Reaction: If you squint, The Italian Job looks like a template for the later over-the-top installments of the Fast and Furious franchise. Heists, car stunts, and a highly entertaining ensemble made this a hit and continue to make it a fun rewatch. Despite being a remake, it’s still an effective modern update and perhaps one of the rare breezy action movies that hasn’t been spun off into a franchise. The Italian Job fits the bill for some no-strings-attached fun.

99. Matilda

Matilda

Release: August, 1996

Adjusted Budget: $56M

Adjusted Domestic Box Office: $54M

IMDb: 6.9

Meta: 72

Reaction: Matilda is one of the more modest entries on this list. It’s adjusted budget barely clears the bar for inclusion, and it was not very successful at the box office. However, Matilda lives on as something of a cult classic about a neglected little girl who develops telekinetic powers. The premise is pretty dark, but director/star Danny DeVito conjures a whimsical suburban fantasy and ultimately, a feel-good family film. Pam Ferris also gives an iconic performance as Agatha Trunchbull, the villainous principal at Matilda’s school.

98. The Man From U.N.C.L.E.

The Man From UNCLE

Release: August, 2015

Adjusted Budget: $81M

Adjusted Domestic Box Office: $49M

IMDb: 7.3

Meta: 56

Reaction: This Guy Ritchie-directed Cold War flick was a huge bomb. It’s theatrical run was one of the lowest-earning on this list, and the movie itself had middling reviews from the critics. The Man From U.N.C.L.E. sneaks onto this list because, as often happens with Ritchie, his stylish films tend to win over the people who actually make it out to the theater (guilty). The movie is indeed stylish, and anchored by a winning group of actors including Henry Cavill, Armie Hammer, Alicia Vikander, and a few other scene-stealers. The overall muted reception of the film likely scuttled any sequel plans, but U.N.C.L.E. might actually be easier to enjoy as a one-off.

97. Crimson Tide

Crimson Tide

Release: May, 1995

Adjusted Budget: $89M

Adjusted Domestic Box Office: $197M

IMDb: 7.3

Meta: 66

Reaction: The late, great Tony Scott seemed to have been born to make bombastic summer movies. Surprisingly, Crimson Tide is his only entry from the modern era, but it’s a worthy representative. Tide turned a respectable profit and drew praise from audiences and many critics. People love submarine movies, and Tide gave Tony Scott a perfect opportunity to flex his action-directing muscles while working with a starry cast that included Denzel and Gene Hackman.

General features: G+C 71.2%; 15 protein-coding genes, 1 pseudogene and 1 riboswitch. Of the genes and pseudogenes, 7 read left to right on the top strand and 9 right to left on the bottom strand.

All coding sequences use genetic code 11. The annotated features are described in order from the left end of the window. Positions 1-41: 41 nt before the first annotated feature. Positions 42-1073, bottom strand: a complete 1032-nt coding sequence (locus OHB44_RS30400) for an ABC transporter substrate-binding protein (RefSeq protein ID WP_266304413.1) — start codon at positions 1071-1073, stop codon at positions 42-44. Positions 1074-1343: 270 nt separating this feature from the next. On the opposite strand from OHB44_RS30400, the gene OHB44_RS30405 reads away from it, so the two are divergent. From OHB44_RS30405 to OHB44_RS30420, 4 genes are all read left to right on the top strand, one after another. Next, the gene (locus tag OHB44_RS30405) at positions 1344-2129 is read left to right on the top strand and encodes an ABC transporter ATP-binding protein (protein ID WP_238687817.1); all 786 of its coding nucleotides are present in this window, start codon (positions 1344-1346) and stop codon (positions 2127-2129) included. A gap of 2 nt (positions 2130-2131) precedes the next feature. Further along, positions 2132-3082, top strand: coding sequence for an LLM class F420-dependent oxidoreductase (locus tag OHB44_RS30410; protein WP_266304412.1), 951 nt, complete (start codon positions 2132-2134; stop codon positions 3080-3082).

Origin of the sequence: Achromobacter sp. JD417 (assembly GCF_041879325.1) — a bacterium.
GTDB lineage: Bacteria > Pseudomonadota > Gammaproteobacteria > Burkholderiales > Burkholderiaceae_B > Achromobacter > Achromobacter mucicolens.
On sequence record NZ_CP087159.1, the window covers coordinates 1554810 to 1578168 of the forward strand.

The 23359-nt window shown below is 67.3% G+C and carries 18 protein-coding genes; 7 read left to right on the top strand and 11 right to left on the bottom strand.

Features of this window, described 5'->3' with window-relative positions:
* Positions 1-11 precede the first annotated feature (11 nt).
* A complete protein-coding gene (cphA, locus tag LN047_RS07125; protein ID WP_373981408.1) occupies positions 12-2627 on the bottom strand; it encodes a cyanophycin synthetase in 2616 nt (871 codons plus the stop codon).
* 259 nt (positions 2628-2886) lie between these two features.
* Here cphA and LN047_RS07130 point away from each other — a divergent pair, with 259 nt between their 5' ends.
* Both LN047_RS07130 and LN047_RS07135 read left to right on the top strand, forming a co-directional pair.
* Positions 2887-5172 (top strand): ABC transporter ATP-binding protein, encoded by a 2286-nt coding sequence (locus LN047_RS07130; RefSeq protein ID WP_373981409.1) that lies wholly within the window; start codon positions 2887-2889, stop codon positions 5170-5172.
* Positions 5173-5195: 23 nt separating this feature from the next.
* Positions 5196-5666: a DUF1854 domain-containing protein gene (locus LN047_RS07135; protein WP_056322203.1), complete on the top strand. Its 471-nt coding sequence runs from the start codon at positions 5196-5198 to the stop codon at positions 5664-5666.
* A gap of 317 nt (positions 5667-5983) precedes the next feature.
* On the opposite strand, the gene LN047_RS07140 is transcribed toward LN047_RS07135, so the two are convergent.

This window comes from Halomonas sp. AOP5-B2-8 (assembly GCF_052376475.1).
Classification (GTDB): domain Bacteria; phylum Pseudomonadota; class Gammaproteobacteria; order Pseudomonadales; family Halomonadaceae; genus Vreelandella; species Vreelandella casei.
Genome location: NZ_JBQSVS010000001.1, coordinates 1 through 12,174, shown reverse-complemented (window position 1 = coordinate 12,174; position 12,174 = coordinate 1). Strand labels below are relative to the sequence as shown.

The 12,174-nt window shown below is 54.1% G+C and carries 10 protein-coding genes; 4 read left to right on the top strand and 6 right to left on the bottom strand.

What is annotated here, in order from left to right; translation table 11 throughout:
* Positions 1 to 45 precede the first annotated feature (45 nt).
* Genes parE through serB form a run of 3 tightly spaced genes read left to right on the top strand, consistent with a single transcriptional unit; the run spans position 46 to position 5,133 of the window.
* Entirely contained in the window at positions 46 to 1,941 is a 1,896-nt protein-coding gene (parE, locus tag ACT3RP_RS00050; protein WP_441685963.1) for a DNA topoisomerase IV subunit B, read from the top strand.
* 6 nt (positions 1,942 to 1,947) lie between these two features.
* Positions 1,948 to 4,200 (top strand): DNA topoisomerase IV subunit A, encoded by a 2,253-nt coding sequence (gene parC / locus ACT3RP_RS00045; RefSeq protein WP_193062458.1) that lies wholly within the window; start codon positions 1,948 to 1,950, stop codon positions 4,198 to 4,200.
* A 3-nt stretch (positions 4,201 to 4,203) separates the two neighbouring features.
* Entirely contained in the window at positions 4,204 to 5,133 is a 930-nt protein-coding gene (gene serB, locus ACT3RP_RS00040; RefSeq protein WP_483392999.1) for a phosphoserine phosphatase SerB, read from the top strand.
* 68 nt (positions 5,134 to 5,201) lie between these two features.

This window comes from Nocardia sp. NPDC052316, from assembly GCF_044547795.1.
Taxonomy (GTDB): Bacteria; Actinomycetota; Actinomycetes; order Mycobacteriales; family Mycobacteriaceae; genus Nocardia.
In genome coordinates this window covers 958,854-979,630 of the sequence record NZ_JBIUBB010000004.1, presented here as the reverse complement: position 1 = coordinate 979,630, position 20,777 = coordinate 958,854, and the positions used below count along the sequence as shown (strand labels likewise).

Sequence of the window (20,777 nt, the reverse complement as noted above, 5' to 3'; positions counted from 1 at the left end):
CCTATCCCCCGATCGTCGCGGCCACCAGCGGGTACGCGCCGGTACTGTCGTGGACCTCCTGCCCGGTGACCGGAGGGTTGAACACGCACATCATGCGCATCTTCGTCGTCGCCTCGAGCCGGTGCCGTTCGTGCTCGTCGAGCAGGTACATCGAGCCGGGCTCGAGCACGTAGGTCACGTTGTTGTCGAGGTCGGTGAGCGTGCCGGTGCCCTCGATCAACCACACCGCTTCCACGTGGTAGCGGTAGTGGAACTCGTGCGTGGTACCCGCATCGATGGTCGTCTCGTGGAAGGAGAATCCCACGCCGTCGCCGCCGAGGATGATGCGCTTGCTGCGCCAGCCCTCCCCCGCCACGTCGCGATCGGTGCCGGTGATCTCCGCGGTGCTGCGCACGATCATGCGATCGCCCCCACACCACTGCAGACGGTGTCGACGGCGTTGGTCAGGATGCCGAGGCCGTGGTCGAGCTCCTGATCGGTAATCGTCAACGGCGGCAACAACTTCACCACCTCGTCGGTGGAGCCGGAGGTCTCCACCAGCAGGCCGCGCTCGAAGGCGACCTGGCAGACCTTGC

96. Bad Boys II

Bad Boys II

Release: July, 2003

Adjusted Budget: $181M

Adjusted Domestic Box Office: $215M

IMDb: 6.6

Meta: 38

Reaction: Is Bad Boys II peak-Michael Bay? Most critics would say “no,” but there is a case to be made. This movie was a solid hit with audiences and lives on as perhaps the ultimate shrine to Bay’s directorial excess and (bad) taste. For all the questionable decisions made in this film, it’s also an action classic. Will Smith and Martin Lawrence are magnetic in their second go around as Mike and Marcus, the yin and yang Miami cops who tend to shoot first and ask questions later. Bad Boys II will likely leave you feeling grimy and exhausted by the end, but it’s still entertaining even when it dares you to stop watching.

95. The Manchurian Candidate

The Manchurian Candidate

Release: June, 2004

Adjusted Budget: $109M

Adjusted Domestic Box Office: $90M

IMDb: 6.6

Meta: 76

Reaction: The Manchurian Candidate had all the elements: big budget, the biggest stars (Denzel and Meryl), a revered director in Jonathan Demme, and an all-time great conspiracy thriller as source material. Why didn’t this well-done remake hit harder? While the movie had mostly glowing reviews, the middling IMDb score suggests that it didn’t quite connect with audiences as intended. It also faced enormous competition at the box office, releasing on the heels of mega-hits like Harry Potter and the Prisoner of Azkaban and Spider-Man 2, later sharing its release month with the likes of Anchorman and I, Robot. The Manchurian Candidate was under-seen, but it still makes the list on the strength of the film itself.

94. Maleficent

Maleficent

Release: May, 2014

Adjusted Budget: $196M

Adjusted Domestic Box Office: $263M

IMDb: 7.0

Meta: 56

Reaction: Though not the first in the history of Disney, Maleficent stealthily kicked off the current wave of the studio’s live-action remakes of its animated titles. Maleficent was a huge hit, carried mostly by Angelina Jolie’s performance in the title role. It garnered a decent-to-good response from both critics and fans, and compares favorably to most of Disney’s other recent live-action efforts. It’s a decent movie with star power that build a grander fantasy story out of the classic Sleeping Beauty story.